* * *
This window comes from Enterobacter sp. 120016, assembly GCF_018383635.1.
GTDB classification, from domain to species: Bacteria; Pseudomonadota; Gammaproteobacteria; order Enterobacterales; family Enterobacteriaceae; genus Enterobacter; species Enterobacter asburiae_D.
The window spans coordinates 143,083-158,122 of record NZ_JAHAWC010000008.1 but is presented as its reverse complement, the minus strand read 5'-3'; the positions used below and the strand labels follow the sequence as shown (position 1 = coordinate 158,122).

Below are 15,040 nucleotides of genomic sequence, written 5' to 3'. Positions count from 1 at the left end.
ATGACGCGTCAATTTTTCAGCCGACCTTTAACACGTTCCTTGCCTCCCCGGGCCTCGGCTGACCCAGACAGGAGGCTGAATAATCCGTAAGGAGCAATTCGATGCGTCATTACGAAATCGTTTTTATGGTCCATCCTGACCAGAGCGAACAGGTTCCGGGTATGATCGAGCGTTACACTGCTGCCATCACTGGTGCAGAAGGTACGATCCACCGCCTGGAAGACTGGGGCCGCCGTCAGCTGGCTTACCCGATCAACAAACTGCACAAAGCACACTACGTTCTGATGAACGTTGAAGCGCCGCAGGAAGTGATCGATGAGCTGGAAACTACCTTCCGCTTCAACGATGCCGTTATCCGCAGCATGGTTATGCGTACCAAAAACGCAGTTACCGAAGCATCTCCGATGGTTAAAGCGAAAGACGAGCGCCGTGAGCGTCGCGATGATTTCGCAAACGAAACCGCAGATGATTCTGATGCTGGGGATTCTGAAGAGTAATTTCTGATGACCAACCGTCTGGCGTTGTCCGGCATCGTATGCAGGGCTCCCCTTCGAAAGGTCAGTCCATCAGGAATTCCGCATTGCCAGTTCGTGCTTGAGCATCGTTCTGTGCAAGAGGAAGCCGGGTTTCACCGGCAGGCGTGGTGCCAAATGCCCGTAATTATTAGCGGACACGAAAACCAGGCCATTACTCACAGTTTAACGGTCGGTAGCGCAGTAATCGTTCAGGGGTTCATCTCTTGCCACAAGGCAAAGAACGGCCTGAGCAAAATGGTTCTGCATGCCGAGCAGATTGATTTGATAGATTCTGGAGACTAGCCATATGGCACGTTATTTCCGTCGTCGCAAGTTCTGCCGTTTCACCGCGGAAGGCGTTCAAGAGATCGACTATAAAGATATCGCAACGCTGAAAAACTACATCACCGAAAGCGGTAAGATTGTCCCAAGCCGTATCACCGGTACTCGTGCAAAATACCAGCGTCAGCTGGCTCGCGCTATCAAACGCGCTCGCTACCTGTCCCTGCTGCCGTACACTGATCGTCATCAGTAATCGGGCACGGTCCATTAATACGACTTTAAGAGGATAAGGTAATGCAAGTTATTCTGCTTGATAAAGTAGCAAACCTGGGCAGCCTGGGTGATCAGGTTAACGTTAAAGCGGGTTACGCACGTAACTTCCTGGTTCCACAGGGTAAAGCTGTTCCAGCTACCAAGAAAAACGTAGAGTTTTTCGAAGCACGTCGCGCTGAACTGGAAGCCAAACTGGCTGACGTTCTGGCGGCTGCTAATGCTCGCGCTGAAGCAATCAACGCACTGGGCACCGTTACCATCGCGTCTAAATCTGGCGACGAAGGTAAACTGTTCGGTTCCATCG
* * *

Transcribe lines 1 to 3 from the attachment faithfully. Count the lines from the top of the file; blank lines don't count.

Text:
This window comes from Enterobacter sp. 120016, assembly GCF_018383635.1.
GTDB classification, from domain to species: Bacteria; Pseudomonadota; Gammaproteobacteria; order Enterobacterales; family Enterobacteriaceae; genus Enterobacter; species Enterobacter asburiae_D.
The window spans coordinates 143,083-158,122 of record NZ_JAHAWC010000008.1 but is presented as its reverse complement, the minus strand read 5'-3'; the positions used below and the strand labels follow the sequence as shown (position 1 = coordinate 158,122).